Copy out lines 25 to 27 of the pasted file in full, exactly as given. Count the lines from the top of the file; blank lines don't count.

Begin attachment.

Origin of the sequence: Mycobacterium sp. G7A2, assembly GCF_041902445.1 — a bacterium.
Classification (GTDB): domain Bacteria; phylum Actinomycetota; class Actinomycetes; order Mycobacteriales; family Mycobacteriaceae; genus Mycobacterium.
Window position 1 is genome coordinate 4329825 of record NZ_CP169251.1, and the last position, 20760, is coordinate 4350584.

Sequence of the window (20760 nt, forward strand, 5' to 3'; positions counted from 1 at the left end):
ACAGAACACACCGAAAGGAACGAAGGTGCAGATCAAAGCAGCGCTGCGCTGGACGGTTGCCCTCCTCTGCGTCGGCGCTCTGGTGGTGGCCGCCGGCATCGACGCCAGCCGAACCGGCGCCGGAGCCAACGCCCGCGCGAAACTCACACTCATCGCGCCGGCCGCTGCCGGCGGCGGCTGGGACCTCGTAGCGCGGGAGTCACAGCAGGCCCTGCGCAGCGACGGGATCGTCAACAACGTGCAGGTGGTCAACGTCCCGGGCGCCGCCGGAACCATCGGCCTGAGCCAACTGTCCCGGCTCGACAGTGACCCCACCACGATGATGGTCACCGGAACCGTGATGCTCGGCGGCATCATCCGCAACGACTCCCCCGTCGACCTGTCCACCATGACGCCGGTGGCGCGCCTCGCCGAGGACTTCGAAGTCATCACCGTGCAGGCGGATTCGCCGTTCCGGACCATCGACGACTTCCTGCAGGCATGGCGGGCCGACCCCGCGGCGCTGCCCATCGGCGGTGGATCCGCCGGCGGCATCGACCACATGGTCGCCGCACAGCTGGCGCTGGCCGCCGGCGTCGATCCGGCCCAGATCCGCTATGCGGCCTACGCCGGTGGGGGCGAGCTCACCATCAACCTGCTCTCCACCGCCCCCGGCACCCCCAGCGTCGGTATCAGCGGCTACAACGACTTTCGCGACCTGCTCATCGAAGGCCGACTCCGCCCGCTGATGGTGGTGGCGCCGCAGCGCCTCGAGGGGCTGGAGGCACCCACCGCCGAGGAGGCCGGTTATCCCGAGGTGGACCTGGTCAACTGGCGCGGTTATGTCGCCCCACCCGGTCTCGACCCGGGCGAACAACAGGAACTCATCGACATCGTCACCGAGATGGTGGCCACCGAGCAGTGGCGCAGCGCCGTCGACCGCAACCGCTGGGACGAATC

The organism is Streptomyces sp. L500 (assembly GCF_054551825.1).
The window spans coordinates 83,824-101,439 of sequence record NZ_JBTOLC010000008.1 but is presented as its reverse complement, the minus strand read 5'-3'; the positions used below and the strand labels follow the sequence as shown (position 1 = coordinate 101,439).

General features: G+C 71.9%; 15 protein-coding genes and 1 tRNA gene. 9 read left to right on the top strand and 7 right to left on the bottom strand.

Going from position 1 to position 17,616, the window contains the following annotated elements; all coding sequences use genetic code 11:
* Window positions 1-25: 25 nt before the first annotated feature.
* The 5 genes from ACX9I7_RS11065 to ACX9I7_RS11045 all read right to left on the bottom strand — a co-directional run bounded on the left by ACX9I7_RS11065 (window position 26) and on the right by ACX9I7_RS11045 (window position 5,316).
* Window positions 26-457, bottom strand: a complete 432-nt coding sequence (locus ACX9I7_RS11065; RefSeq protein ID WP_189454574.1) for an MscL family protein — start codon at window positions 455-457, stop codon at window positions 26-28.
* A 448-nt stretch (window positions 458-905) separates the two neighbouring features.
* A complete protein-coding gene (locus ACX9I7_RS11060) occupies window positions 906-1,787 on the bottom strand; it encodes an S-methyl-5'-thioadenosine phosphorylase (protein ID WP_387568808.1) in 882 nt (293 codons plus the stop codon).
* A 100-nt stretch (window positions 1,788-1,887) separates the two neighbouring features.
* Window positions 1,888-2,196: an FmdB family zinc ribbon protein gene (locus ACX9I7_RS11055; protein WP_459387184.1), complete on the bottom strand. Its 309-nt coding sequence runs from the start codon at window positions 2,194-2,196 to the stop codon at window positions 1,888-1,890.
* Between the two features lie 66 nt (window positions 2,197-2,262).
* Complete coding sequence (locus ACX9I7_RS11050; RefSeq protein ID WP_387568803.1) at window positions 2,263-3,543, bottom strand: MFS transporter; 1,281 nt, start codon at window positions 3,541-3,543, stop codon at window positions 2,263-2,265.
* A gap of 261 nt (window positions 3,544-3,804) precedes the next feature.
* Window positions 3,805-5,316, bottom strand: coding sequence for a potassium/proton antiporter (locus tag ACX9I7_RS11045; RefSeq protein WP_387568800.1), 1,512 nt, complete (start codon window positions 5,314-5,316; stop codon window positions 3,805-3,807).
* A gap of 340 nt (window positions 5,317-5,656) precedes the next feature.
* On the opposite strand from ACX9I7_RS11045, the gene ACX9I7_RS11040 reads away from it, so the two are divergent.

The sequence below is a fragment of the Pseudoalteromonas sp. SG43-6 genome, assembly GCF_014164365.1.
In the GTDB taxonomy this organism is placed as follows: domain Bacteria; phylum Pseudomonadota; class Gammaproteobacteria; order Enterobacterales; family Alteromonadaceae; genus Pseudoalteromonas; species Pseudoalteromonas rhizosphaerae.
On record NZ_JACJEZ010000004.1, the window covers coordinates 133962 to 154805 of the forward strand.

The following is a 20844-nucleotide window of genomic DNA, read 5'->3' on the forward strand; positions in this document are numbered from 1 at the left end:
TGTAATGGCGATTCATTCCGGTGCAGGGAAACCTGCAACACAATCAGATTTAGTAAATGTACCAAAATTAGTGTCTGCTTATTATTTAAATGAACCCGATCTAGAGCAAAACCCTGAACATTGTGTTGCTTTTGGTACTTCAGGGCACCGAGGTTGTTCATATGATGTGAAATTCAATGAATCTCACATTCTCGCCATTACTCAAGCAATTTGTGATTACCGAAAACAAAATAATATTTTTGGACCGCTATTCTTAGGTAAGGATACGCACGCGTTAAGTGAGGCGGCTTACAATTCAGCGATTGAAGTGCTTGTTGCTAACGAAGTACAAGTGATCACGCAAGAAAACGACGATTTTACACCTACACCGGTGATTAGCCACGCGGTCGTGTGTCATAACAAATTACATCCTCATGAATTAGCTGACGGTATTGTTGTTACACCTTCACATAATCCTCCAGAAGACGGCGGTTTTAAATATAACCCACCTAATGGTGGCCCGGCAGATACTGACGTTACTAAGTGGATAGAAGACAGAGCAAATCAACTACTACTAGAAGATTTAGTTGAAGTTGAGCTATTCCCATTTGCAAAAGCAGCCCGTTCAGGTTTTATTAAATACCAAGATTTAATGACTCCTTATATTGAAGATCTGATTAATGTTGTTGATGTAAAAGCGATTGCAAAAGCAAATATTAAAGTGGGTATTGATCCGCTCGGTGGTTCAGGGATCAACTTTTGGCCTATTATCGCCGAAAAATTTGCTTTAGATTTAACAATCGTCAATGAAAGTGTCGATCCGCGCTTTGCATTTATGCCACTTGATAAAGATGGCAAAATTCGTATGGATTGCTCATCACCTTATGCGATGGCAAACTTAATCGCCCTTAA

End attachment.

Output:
On record NZ_JACJEZ010000004.1, the window covers coordinates 133962 to 154805 of the forward strand.

The following is a 20844-nucleotide window of genomic DNA, read 5'->3' on the forward strand; positions in this document are numbered from 1 at the left end:
TGTAATGGCGATTCATTCCGGTGCAGGGAAACCTGCAACACAATCAGATTTAGTAAATGTACCAAAATTAGTGTCTGCTTATTATTTAAATGAACCCGATCTAGAGCAAAACCCTGAACATTGTGTTGCTTTTGGTACTTCAGGGCACCGAGGTTGTTCATATGATGTGAAATTCAATGAATCTCACATTCTCGCCATTACTCAAGCAATTTGTGATTACCGAAAACAAAATAATATTTTTGGACCGCTATTCTTAGGTAAGGATACGCACGCGTTAAGTGAGGCGGCTTACAATTCAGCGATTGAAGTGCTTGTTGCTAACGAAGTACAAGTGATCACGCAAGAAAACGACGATTTTACACCTACACCGGTGATTAGCCACGCGGTCGTGTGTCATAACAAATTACATCCTCATGAATTAGCTGACGGTATTGTTGTTACACCTTCACATAATCCTCCAGAAGACGGCGGTTTTAAATATAACCCACCTAATGGTGGCCCGGCAGATACTGACGTTACTAAGTGGATAGAAGACAGAGCAAATCAACTACTACTAGAAGATTTAGTTGAAGTTGAGCTATTCCCATTTGCAAAAGCAGCCCGTTCAGGTTTTATTAAATACCAAGATTTAATGACTCCTTATATTGAAGATCTGATTAATGTTGTTGATGTAAAAGCGATTGCAAAAGCAAATATTAAAGTGGGTATTGATCCGCTCGGTGGTTCAGGGATCAACTTTTGGCCTATTATCGCCGAAAAATTTGCTTTAGATTTAACAATCGTCAATGAAAGTGTCGATCCGCGCTTTGCATTTATGCCACTTGATAAAGATGGCAAAATTCGTATGGATTGCTCATCACCTTATGCGATGGCAAACTTAATCGCCCTTAA